This is not my experience. The difference between 44.1k and 96k is like the difference between a good and bad amplifier (for example) - the music just sounds more "real", and the sound stage is slightly better defined. It's got nothing to do with frequency response, or weakness/improvement in any particular range. If anything, I thought the bass was effected most, but that's a quirk of human percetion, rather than there actually being any difference in the reproduction of the bass.
What I'm saying is that what you report is the "expected" improvement. Whenever people do something, and then magically hear the improvement that they expected, there's one word springs to mind...
...it's nice to remove one source of loss or
distortion from the signal chain, because certainly signals have been
recorded and manipulated that exceed 16-bit. I'd rather overkill than
underkill (if there is such a word).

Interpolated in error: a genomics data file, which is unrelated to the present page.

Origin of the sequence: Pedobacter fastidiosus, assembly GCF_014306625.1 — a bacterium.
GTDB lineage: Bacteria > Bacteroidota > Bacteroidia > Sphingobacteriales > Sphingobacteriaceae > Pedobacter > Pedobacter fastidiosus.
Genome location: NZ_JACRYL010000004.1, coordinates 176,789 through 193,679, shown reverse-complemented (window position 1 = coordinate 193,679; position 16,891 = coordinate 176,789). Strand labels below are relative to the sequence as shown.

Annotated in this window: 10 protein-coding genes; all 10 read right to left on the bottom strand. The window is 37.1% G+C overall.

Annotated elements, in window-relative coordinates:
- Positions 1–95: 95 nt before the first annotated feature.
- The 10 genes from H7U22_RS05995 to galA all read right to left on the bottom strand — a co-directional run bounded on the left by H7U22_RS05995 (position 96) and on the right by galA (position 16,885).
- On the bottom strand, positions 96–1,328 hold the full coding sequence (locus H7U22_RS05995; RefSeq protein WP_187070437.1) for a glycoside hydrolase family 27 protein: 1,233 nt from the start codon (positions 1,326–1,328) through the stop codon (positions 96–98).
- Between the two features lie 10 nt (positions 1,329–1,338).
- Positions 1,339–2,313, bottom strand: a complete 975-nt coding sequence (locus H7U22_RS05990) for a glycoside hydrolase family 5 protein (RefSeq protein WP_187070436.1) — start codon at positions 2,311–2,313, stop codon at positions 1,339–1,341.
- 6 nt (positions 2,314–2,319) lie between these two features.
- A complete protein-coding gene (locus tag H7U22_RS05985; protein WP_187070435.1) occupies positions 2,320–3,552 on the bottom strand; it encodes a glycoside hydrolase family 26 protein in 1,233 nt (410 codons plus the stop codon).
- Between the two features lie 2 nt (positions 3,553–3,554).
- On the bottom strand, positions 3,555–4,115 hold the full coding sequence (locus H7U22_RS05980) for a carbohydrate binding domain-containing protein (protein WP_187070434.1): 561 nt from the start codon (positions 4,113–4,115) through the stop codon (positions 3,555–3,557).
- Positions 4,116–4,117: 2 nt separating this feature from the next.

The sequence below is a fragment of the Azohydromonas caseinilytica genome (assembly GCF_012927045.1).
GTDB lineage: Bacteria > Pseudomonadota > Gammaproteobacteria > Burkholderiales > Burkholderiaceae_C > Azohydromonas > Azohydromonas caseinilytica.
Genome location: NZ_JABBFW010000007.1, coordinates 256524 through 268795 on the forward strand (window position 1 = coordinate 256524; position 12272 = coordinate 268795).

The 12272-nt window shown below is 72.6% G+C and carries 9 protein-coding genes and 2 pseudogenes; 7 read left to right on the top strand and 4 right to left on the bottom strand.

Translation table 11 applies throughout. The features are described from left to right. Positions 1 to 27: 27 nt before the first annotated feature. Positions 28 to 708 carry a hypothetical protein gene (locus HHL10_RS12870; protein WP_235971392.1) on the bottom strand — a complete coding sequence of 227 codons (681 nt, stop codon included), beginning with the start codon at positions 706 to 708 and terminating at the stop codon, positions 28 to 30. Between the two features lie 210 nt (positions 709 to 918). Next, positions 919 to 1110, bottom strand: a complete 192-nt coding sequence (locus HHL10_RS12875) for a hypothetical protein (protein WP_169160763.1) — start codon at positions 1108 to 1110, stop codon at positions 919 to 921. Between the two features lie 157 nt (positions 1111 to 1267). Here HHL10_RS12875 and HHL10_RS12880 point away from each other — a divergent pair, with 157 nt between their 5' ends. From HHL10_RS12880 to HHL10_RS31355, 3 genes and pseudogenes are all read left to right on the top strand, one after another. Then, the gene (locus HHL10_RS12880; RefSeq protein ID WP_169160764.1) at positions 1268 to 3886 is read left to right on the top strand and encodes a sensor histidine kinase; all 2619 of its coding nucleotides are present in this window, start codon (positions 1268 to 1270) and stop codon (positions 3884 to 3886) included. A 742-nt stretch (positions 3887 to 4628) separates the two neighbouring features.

Of course there's no harm. It's questionable if there's any good, but I agree that theoretically there could be. Again, what experience people actually hear does not match the expectation: the improvement due to increased bitdepth has nothing to do with decreasing the background nosie from 7dB SPL -10dB SPL (typcal measurements if you use an SMPTE calibrated system to replay 16 and 20 bit audio). At least not audibly. It sounds like something completely different - it removes some hash and distortion. Distortion which, theoretically, doesn't exist.
> The system is very
> robust, and if you commonly encounter audible errors than I suggest
> replace damaged CDs or invest in a good quality CD player.
You talk of using a low-end "Techniques" and then say *I* need a
better player. Ha!
> In practice my experience is
> that error correction is not an issue for CD, so I find your claims
> unusual and suspect.
It depends on the CD medium. Metal-stamped CDs are less of a problem
than dye-based CD-Rs. I have examples of these that regularly
demonstrate painful noise that even the most casual listeners can
If you're expecting to play CD-Rs on your player, but it gives audible noise on them, then something's wrong. Are the CD-Rs burnt with good data? Are their errors in the original .wavs? If not, then it's a compatability problem between the CD-R and your player. It happens. It doesn't mean that this is a general situation with most players and discs.